In the last days of his solo show in Turin Jason Dodge replies to our Proustian questionnaire

The inevitable absence of the artist have been rarely so present in the artwork like in the pieces that Jason Dodge is presenting at Franco Noero Gallery in Turin under the title: “These, ours.” – that is open until next Saturday. When you look at one of the shopping bags on display, filled following the same grocery list, but in different cities, you feel you miss whoever has been to the supermarket, and inexplicably is not here anymore. This same feeling stays with you also while looking at the golden ring with a screw laying on a grand piano cover, or when smelling that particular scent that characterizes the room in each of the artist’s show. That’s why, in occasion of the finissage of Dodge’s successful solo exhibition, we have the desire to know him a little more.


Which is your favourite subject?


The life cycle of the seed.


Do you believe in abstraction?


Yes, I do. But I also think that the word abstraction is to describe things that you don’t want to break down any further. It’s a convenience of language, the formal idea of abstraction is of another time.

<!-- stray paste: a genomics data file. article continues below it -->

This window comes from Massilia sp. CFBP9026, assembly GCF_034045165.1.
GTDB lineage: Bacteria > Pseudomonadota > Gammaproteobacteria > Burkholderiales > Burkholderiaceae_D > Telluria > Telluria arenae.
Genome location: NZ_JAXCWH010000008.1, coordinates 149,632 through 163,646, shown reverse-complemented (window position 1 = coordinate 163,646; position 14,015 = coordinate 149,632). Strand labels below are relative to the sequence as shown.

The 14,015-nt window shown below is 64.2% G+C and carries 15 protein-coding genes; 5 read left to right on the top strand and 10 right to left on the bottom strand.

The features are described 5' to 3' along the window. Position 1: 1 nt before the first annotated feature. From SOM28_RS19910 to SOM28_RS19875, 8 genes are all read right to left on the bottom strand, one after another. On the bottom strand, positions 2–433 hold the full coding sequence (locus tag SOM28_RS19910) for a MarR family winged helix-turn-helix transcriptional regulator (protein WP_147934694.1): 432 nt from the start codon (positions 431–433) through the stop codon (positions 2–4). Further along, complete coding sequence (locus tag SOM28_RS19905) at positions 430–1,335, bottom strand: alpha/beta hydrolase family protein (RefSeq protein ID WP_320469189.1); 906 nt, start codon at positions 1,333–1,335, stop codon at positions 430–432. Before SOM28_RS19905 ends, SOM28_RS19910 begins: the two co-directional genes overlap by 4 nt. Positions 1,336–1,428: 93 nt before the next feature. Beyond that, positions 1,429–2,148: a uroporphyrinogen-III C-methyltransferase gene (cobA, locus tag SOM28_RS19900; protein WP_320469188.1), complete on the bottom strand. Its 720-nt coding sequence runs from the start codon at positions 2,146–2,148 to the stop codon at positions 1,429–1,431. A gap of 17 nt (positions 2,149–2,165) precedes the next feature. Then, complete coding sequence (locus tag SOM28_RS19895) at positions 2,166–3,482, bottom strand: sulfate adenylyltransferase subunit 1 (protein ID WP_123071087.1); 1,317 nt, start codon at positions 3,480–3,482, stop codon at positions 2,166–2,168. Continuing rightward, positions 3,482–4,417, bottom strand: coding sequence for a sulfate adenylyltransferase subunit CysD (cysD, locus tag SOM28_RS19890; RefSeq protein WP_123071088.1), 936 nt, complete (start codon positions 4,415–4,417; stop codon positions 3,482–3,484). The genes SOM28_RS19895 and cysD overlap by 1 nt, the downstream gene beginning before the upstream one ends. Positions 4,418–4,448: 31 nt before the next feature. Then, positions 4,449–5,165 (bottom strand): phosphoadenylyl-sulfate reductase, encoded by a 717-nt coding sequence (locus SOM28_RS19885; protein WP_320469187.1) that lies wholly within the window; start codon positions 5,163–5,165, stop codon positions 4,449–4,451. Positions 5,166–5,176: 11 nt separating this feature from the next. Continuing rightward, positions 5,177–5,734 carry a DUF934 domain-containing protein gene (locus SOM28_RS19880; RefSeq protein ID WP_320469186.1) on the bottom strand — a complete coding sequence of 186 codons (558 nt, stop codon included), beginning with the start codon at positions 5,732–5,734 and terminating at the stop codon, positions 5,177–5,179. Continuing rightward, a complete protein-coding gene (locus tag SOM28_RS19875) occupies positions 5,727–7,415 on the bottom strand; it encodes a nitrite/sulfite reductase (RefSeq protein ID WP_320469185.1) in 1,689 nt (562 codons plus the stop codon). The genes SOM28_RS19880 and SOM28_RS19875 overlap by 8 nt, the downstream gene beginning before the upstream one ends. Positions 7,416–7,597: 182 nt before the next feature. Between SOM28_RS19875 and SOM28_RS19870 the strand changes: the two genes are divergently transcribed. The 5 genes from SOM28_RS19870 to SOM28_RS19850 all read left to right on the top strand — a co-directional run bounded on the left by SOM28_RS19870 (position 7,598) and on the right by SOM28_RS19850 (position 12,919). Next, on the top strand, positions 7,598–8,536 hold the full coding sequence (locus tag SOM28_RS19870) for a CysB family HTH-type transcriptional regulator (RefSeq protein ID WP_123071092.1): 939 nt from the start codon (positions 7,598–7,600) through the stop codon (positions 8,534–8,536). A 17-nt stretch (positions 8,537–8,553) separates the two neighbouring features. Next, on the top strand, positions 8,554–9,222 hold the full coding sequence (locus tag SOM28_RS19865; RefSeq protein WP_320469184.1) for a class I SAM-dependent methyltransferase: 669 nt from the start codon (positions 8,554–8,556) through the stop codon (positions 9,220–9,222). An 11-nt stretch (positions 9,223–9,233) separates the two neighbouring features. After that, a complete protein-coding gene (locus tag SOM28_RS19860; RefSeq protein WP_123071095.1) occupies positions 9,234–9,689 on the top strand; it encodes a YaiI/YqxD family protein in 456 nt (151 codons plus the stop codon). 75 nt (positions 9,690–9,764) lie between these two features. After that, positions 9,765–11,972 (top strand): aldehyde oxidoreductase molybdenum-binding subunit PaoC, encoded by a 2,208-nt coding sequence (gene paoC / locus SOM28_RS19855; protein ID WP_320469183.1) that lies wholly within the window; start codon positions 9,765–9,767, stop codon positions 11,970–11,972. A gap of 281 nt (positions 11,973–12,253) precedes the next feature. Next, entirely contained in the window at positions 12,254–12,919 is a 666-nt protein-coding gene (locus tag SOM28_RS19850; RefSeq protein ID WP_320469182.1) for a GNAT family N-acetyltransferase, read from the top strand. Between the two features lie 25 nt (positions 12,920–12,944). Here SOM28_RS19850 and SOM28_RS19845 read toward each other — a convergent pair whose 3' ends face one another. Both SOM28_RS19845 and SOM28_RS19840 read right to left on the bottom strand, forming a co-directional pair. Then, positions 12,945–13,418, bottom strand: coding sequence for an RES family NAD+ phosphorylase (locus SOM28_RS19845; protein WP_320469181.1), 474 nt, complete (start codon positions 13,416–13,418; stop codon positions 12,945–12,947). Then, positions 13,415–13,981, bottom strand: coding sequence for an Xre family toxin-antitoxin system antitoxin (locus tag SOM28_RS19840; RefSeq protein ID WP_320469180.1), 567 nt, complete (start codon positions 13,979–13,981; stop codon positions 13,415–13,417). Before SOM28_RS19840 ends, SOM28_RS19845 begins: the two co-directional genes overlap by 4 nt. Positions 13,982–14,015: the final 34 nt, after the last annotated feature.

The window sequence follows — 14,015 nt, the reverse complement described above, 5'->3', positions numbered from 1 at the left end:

Which is the most inspiring place for you?




Which is the quality that you prefer in an art dealer?




Which one in a collector?


Idealism as well.


Who is your favourite artist?


There are many artists that I love for different particular reasons, but one of them I lately keep coming to over and over again is Veit Stoss, a 16th century Bavarian woodcarver. Even though there is something I don’t completely understand about his work, I do feel a kind of symbiosis with him. There’s a particular group of works in St. Lorenz in Nürnberg that I go to see at least a couple of times each year.


Is there any colour or shape you really hate?


No, not at all.


What makes an idea become an artwork?


Will. I think also that will is what makes meaning in an artwork.


Which novel is better comparable to your idea of art?


I don’t read novels. There’s a poem by Noelle Kocot called “Under Gemini”. This could be comparable or what I wish was. There is a way in which this poem wanders from one subject to another while maintaining a kind of clear and strange emotional resonance that connects each moment in the poem. Under Gemini has the feeling of an epic voyage into herself.


What would you have done if you were not an artist?


I don’t feel like I chose to be an artist, I just can’t imagine something else. But if I couldn’t support myself by being an artist I would be interested in something practical, like being a plumber or an electrician. Recently I’ve also met somebody who works with families of people joining the ISIS and trying to prevent young people to go to Syria. It’s a de-radicalization program and I find it very exciting as well. Maybe I would ask them for a job.



July 21, 2015